Creative approaches to GRIEF with Uma Girish
What I know for sure is that creativity is part of your arsenal of healing tools when grief hits, and make no mistake, grief comes not just with a death.
Grief can take up residence in us when any loss occurs in our life.
There are the tangible ways of using creativity to help you to heal and release grief, and there are the intangible ways.
First of all, you have the power to create a place of your own where you will begin to heal your grief. You can create a comforting place to support yourself. Think about what that would look like for you. Is this space in your home? Does this space include time in nature? Does it mean simply turning off your email and phone for a few hours? Does it mean treating yourself to a massage to soothe your physical body? Can you claim a corner in your home as a safe haven, creating a soft space with a comfy chair, your favourite book and perhaps a scented candle. We tend to create a barrier to the expression of the pain of grief. By creating a safe place and space to express our grief, we allow ourselves to feel it and release it—bit by bit. Our grief is given permission to come from the shadows into the light.
When grief comes up, we often want to fix it quickly and easily. That has not been my experience of grief. Grief is a journey. It’s a journey to restore yourself.
What I’ve found is there is the visible part of grief that’s the tip of the iceberg. Then, there’s the vastness of the iceberg that lies below the surface and runs to the ocean’s floor. That part of my grief is often triggered by other moments of loss during my everyday life. This part of grief is really helped by art and mark making. Mark making exercises can help you name, claim and release these feelings, rather than push them further down into the depths of the ocean.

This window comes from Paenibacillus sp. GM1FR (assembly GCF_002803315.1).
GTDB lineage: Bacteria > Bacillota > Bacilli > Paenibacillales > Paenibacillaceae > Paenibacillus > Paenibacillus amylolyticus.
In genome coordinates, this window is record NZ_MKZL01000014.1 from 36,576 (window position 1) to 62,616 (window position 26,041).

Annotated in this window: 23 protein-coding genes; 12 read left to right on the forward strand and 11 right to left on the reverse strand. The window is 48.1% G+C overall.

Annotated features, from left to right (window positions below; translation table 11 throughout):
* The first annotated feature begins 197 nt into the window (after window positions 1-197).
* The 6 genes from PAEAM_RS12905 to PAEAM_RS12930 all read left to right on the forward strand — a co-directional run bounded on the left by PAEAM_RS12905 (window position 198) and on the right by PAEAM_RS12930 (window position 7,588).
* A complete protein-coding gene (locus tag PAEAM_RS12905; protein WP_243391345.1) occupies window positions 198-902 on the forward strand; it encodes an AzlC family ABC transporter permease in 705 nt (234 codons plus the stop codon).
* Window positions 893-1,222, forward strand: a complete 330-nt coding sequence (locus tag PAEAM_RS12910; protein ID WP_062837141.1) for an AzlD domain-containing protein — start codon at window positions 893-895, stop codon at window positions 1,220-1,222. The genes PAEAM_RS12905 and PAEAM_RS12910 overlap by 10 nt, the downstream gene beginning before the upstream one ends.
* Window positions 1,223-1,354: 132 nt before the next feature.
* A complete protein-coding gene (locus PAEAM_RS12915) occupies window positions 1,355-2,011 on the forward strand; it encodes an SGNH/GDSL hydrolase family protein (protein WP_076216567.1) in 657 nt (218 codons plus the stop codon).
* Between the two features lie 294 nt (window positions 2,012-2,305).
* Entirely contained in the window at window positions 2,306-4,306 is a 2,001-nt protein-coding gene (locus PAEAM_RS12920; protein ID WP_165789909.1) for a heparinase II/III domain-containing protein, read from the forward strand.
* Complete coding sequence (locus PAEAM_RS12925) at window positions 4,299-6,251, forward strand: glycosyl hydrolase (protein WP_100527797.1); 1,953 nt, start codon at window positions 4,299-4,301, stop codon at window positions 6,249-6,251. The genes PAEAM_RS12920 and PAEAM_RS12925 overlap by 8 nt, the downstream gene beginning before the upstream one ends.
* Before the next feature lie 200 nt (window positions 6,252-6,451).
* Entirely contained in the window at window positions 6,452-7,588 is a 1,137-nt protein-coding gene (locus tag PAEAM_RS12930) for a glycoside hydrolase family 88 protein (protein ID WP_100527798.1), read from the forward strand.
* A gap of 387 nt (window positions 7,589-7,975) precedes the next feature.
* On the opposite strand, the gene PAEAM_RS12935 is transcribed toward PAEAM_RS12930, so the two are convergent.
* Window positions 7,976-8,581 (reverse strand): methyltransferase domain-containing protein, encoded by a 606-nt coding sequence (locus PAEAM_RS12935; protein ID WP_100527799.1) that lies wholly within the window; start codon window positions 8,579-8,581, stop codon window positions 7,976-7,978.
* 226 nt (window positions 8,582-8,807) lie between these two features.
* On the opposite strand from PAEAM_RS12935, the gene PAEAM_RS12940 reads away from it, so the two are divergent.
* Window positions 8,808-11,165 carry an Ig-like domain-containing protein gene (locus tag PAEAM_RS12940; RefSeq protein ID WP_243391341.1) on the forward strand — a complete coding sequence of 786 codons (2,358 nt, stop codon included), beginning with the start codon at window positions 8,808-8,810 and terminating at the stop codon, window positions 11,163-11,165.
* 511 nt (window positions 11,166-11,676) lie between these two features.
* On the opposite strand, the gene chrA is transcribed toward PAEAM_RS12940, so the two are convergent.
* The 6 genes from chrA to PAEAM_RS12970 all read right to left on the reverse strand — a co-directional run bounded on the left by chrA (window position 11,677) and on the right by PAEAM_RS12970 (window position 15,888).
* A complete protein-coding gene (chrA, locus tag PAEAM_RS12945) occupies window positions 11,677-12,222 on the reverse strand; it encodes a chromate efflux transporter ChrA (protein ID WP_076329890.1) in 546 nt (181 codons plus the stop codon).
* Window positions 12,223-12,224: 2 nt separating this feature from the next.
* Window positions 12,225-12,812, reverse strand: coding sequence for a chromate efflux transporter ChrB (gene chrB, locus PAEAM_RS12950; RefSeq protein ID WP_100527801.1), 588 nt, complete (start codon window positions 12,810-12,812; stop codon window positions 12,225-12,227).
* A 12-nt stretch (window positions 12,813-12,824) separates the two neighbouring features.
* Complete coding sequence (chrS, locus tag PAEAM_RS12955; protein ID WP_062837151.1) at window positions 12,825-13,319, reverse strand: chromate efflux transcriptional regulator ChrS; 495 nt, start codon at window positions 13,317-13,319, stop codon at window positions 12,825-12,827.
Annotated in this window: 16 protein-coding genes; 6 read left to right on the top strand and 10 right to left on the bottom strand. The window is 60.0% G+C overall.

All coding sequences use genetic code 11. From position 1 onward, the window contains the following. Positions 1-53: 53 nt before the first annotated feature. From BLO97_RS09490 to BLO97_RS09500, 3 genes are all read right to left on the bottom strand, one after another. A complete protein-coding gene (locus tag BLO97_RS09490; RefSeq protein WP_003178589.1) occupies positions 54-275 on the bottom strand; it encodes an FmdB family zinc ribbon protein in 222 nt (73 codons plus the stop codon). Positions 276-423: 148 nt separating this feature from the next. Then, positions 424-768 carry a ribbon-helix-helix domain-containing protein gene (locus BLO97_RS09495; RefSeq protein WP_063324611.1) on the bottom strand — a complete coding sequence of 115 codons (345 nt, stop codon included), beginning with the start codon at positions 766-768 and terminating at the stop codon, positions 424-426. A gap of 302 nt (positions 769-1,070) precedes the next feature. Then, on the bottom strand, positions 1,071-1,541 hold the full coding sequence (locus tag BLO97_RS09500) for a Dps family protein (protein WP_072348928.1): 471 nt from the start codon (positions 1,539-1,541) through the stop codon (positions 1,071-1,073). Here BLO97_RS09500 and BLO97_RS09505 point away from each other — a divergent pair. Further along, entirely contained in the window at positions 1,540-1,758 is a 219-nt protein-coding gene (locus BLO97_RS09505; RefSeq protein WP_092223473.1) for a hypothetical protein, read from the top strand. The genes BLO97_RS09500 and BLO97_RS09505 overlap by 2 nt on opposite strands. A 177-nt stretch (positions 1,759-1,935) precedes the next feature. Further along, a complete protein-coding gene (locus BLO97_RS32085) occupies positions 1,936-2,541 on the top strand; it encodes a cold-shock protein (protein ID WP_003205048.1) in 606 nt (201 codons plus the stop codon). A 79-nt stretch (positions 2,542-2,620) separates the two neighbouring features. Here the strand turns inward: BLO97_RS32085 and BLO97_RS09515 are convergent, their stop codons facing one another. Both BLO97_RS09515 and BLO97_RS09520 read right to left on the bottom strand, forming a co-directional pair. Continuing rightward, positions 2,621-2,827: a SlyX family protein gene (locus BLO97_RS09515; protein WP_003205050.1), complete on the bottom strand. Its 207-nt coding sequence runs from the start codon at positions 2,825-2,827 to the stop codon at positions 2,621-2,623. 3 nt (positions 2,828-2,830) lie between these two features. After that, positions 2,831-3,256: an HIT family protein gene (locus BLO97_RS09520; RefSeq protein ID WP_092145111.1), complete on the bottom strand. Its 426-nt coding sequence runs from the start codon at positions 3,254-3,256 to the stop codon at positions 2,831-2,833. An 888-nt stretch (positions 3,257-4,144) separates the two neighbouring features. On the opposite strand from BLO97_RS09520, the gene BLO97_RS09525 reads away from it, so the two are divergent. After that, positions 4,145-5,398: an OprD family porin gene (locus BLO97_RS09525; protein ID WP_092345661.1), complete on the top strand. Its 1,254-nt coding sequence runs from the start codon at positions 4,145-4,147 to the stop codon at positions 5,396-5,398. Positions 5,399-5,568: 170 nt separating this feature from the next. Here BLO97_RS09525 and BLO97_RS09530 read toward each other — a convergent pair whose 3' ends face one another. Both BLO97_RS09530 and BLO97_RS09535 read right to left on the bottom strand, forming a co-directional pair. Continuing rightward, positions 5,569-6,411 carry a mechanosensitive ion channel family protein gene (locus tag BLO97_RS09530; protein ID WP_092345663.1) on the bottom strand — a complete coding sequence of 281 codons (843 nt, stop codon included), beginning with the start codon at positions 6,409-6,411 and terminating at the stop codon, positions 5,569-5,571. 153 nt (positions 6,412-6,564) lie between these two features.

Bringing feelings of loss or grief to the surface by making them visible and tangible has always helped the visual learner in me to recognize and heal. I have found mark making lets me express at a deeper level than other creative forms like writing will.
It takes courage to grieve. Be gentle with yourself.
Do it in stages. Hold it softly. Honour where you are in the moment.
Take the time you need. When my mother died, I created a painting titled, First painting after my Mother’s death. At the time, it was painful and hard for me to look at. I put this painting into storage in a back corner of my Father’s basement for over 11 years. It’s only now that I am ready to reclaim it. I brought it home a couple of weeks ago, and it’s hanging in my home. It’s a reminder of how I ran through grief and was able to reclaim my own joy, while still honouring the journey and lessons grief brought me.
You don’t have to be an artist to embrace the power of your own creative mark making to heal grief.
Find out more about two grief releasing creative exercises I shared on